KUALA LUMPUR, Sept 9 ― A 27-year-old Facebook user was sentenced to one year's jail after he pleaded guilty to making remarks disparaging Islam and the Prophet Muhammad.

Chow Mun Fai was earlier charged with using his “Chow Jack” Facebook account on June 12 to post a Hari Raya Aidilfitri greeting that included the words “devil” and “bak kut teh”, a dish containing pork that is forbidden to Muslims.

The charge was proffered under Section 233 (1)(a) of the Communications and Multimedia Act 1998, for posting an offensive comment with intention to hurt the feelings of others.

After hearing arguments from both sides, Sessions Court judge Azman Mustapha ordered Chow to be jailed for one year ― the maximum imprisonment term allowed under Section 233 (3) of the same law.

The penalty under Section 233 (3) is a fine of up to RM50,000 or one year jail or both.

According to Azman, the sentence should serve as both a lesson for Chow and also a reminder to the public to not hide behind the Internet to write comments that could cause anger and disrupt harmony.

Chow's lawyer Ahmad Ridza Mohd Noh had earlier asked for a lighter sentence, pointing out that his client was providing for his parents, both aged 60, with his RM2,000 monthly wage as a site supervisor.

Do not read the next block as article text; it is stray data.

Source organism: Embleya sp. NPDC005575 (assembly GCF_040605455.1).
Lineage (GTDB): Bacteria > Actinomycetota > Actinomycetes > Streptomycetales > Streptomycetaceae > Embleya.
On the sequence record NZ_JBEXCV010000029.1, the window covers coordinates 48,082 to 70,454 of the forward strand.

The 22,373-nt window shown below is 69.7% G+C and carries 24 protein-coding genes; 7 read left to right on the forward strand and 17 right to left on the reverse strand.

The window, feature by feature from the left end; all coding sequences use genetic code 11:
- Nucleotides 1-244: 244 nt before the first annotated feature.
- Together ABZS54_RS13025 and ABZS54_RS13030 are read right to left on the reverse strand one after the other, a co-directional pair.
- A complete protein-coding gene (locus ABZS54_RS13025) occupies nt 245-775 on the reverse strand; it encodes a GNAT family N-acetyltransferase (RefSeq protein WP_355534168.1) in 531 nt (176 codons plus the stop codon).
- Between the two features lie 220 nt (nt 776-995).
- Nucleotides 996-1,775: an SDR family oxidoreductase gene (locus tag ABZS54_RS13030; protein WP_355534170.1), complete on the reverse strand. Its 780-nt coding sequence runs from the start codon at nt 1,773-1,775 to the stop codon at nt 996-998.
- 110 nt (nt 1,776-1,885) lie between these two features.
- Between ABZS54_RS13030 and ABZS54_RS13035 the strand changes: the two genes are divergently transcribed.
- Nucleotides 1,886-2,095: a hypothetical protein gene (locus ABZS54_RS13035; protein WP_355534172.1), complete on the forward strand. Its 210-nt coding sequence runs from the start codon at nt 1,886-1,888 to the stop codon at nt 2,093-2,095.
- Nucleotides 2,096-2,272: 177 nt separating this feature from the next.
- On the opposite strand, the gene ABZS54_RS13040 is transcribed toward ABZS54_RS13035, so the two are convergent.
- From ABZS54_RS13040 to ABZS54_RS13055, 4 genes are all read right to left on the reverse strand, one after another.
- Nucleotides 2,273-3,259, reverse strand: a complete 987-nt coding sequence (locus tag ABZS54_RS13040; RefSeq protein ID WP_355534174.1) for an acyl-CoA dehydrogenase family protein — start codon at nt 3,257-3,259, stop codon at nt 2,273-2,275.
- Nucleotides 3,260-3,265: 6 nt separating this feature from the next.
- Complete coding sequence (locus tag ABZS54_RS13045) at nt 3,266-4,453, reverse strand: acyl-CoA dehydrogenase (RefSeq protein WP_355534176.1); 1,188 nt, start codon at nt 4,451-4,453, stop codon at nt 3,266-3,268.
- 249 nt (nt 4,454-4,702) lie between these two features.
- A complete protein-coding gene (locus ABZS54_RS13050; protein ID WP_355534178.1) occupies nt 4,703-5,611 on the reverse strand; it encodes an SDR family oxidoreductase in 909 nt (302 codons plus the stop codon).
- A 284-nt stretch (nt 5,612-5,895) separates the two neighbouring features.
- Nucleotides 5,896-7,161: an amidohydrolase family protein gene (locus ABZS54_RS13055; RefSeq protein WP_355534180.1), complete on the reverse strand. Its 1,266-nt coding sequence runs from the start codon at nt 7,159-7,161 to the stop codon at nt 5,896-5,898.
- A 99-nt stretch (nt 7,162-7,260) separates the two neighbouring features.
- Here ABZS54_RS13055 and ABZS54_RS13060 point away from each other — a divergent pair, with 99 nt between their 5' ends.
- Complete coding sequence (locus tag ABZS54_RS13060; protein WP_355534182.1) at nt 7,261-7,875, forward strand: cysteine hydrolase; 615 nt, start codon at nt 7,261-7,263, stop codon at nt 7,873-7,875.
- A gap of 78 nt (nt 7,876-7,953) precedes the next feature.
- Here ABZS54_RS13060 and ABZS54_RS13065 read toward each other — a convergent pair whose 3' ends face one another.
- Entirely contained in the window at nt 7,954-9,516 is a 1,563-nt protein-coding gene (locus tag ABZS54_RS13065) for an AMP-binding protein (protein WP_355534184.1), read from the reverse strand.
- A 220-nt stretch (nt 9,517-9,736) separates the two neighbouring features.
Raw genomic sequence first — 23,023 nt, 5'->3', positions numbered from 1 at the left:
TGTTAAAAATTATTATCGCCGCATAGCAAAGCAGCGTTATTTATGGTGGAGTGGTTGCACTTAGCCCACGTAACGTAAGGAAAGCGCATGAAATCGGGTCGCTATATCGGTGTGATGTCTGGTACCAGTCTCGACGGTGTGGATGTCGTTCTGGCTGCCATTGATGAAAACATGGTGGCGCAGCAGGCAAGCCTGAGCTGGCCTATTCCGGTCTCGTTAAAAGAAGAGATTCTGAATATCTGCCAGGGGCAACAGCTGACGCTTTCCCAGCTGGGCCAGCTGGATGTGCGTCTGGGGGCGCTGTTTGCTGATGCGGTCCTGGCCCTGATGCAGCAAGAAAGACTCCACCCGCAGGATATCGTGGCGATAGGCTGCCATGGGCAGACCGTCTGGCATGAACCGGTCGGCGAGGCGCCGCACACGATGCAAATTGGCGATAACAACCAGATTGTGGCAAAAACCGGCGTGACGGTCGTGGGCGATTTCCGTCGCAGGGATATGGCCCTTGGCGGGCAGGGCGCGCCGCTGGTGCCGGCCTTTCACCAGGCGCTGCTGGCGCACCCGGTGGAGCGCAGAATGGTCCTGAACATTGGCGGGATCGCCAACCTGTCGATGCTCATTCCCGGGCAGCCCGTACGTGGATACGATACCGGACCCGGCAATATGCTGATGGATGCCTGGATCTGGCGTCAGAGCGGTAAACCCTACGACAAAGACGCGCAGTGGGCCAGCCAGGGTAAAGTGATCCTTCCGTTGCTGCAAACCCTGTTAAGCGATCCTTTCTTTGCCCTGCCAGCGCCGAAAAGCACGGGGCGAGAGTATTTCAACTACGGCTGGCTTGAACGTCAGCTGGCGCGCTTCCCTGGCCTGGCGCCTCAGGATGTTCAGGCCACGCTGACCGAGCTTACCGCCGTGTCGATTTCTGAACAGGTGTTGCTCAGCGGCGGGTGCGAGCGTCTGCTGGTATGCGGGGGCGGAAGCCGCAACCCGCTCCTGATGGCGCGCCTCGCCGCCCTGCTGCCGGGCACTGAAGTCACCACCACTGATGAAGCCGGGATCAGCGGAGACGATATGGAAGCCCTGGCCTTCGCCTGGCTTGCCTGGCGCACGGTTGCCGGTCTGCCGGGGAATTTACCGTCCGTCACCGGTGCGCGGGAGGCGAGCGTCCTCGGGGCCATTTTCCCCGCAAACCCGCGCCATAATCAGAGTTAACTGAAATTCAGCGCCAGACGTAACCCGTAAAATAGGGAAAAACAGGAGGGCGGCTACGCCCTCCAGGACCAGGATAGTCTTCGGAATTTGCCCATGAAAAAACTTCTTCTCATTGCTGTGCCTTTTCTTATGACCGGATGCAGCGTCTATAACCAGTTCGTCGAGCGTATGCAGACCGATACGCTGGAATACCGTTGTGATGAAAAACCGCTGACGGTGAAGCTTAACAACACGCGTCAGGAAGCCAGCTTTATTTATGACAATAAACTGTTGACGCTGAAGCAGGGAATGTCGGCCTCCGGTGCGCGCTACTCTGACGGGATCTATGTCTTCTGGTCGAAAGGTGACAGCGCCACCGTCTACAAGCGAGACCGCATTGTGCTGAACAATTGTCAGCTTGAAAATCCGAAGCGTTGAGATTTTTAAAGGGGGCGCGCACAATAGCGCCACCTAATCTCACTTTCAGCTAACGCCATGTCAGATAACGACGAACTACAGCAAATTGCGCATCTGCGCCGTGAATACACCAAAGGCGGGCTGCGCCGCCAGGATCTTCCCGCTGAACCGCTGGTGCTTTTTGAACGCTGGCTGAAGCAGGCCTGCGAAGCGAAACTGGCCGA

Ahmad Ridza also said that his client suffered from severe gastric problems and tuberculosis.

Chow also regretted his error and his act would “haunt” him for life, the lawyer said.

DPP Suhaimi Ibrahim had argued that “public policy demands a severe sentence to be imposed” in Chow's case.

Suhaimi cited the Federal Constitution’s Article 3, which states that Islam is the religion of the federation while other religions may be practiced in peace and harmony.

“The accused’s action in disputing or raising sensitive issues about Islam would surely invite response from others,” he said, adding that this would destroy the foundation of a peaceful and respectful society based on Article 3.

Suhaimi also said there is a limit to the constitutional right to freedom of expression, and that the court must give a clear message to all social media users that they must be responsible for the consequences of their remarks.

Earlier today, Chow pleaded not guilty to the principal charge under Section 4(1)(c) of the Sedition Act, which prescribes a maximum penalty of RM5,000 fine or three years’ jail or both.

Since Chow pleaded guilty to the alternative charge under the CMA, the sedition charge against him no longer applies.

The charges against him were brought following a June 12 police report by Mohamed Fairuz Mohamed Ariff, a supervisor at the Kuala Lumpur Performing Arts Centre (KLPAC) — where Chow was said to have posted the offensive remark.